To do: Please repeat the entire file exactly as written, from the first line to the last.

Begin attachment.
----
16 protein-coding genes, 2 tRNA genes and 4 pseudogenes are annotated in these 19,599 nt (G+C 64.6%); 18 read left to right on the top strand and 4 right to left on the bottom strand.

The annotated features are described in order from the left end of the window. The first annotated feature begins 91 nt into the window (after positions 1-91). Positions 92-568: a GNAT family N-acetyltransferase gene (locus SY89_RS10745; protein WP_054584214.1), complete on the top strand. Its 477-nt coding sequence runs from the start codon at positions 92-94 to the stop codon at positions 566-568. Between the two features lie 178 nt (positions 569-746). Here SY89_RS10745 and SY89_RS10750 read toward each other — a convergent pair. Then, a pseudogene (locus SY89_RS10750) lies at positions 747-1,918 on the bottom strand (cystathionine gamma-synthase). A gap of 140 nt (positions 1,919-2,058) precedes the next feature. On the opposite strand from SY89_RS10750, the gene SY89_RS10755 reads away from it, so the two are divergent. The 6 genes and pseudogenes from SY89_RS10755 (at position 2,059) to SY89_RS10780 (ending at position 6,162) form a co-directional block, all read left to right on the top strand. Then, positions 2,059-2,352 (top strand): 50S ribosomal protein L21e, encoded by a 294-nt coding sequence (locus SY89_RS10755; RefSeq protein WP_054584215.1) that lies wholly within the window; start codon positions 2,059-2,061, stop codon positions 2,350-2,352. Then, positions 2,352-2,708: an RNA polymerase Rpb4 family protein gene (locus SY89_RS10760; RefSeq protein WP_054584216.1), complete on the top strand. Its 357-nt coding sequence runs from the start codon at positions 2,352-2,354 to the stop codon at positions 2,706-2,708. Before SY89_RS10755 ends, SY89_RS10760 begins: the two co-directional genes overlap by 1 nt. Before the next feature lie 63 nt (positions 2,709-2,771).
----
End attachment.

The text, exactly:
16 protein-coding genes, 2 tRNA genes and 4 pseudogenes are annotated in these 19,599 nt (G+C 64.6%); 18 read left to right on the top strand and 4 right to left on the bottom strand.

The annotated features are described in order from the left end of the window. The first annotated feature begins 91 nt into the window (after positions 1-91). Positions 92-568: a GNAT family N-acetyltransferase gene (locus SY89_RS10745; protein WP_054584214.1), complete on the top strand. Its 477-nt coding sequence runs from the start codon at positions 92-94 to the stop codon at positions 566-568. Between the two features lie 178 nt (positions 569-746). Here SY89_RS10745 and SY89_RS10750 read toward each other — a convergent pair. Then, a pseudogene (locus SY89_RS10750) lies at positions 747-1,918 on the bottom strand (cystathionine gamma-synthase). A gap of 140 nt (positions 1,919-2,058) precedes the next feature. On the opposite strand from SY89_RS10750, the gene SY89_RS10755 reads away from it, so the two are divergent. The 6 genes and pseudogenes from SY89_RS10755 (at position 2,059) to SY89_RS10780 (ending at position 6,162) form a co-directional block, all read left to right on the top strand. Then, positions 2,059-2,352 (top strand): 50S ribosomal protein L21e, encoded by a 294-nt coding sequence (locus SY89_RS10755; RefSeq protein WP_054584215.1) that lies wholly within the window; start codon positions 2,059-2,061, stop codon positions 2,350-2,352. Then, positions 2,352-2,708: an RNA polymerase Rpb4 family protein gene (locus SY89_RS10760; RefSeq protein WP_054584216.1), complete on the top strand. Its 357-nt coding sequence runs from the start codon at positions 2,352-2,354 to the stop codon at positions 2,706-2,708. Before SY89_RS10755 ends, SY89_RS10760 begins: the two co-directional genes overlap by 1 nt. Before the next feature lie 63 nt (positions 2,709-2,771).